There are various ovarian stimulation protocols that can be used. Personalizing the protocol based on the needs of each couple is necessary in order to maximize the chances of success. The most common are:
- Long protocol
The administration of drugs, analogues of the hormone GnRH, for injection, usually begins on the 21st day after the start of menstruation (period), in order to suppress the ovaries. This stage lasts about 10 days until the woman has her period. A transvaginal ultrasound is then performed as well as a hormonal blood test to make sure that the ovaries are actually suppressed. Thereafter, ovarian stimulation is initiated with drugs (pituitary gonadotropins), which are administered at a specific dose depending on each incident. And these drugs are injectable. The stimulation stage lasts about 10-12 days. During this period, 3-4 visits to the clinic are performed, where a transvaginal ultrasound is performed as well as an estradiol measurement in the blood, in order to monitor the growth rate of the follicles. Depending on the results, the dose of the medication is adjusted each time. When the eggs are ready for collection, the last injection (chorionic gonadotropin) is carried out, with a view to their final ripening. After 34-36 hours the egg is collected.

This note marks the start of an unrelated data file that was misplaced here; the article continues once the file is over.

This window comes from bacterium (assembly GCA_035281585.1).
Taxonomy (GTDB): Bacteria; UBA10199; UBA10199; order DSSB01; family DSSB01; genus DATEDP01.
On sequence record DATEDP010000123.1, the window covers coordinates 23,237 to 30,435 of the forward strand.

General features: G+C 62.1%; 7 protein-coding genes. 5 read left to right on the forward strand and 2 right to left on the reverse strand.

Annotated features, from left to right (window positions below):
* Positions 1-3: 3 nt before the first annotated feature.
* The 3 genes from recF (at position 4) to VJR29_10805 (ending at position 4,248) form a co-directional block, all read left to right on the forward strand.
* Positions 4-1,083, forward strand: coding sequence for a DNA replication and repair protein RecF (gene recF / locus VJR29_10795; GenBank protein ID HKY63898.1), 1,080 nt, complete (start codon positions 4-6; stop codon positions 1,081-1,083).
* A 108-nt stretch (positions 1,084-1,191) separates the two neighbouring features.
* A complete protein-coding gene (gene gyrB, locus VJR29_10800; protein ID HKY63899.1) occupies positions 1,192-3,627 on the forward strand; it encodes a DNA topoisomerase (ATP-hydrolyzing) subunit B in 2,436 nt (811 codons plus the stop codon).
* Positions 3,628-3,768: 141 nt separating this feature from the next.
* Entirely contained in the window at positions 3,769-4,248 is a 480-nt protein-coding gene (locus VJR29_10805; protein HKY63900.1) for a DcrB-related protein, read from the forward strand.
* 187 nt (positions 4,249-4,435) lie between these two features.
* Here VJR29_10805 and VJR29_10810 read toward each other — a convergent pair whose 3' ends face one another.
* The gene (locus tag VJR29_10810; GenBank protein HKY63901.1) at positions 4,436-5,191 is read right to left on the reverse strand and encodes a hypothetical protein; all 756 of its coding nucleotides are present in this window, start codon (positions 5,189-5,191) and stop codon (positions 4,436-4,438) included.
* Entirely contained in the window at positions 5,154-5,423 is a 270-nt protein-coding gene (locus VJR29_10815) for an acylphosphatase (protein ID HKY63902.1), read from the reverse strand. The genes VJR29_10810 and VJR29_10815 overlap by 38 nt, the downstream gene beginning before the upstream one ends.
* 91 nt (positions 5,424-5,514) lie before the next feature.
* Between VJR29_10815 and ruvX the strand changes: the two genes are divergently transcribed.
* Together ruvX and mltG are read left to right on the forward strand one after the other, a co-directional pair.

- Short protocol
Another, shorter, protocol is the short one, which is selectively used in specific cases where the physician considers it necessary. In short protocols we use again injectable forms of drugs. Their administration usually begins on the 2nd or 3rd day of the woman’s cycle and the whole treatment is shorter: it takes about 15 days, since repression and stimulation occur simultaneously. Repression almost always occurs with the use of antagonists, and much less frequently with the use of agonists (flare up protocol).
- Natural cycle
The natural cycle is the method in which we do not administer drugs to stimulate the ovaries and obtain many eggs. On the contrary, we are watching the follicle, which the woman normally produces on her own during her cycle. Monitoring is done by vaginal ultrasound as well as hormone measurement in the blood. When the follicle is large enough, a gonadotropin injection is given to ripen it and, 36-38 hours later, the egg is collected.
Once the egg is collected and fertilised, the resulting embryo is placed in the uterus using the classic method of embryo transfer, 2-3 days after egg collection.
The advantage of the natural cycle is that we do not administer any medication to stimulate the ovaries. This method is used in women who either cannot take or have poor response to medication. It can also be used in women who have made multiple failed attempts with poor quality embryos. The downside is that we only aim for one egg to produce a smoothly fertilised egg and then a good quality embryo for embryo transfer, which is not always the case.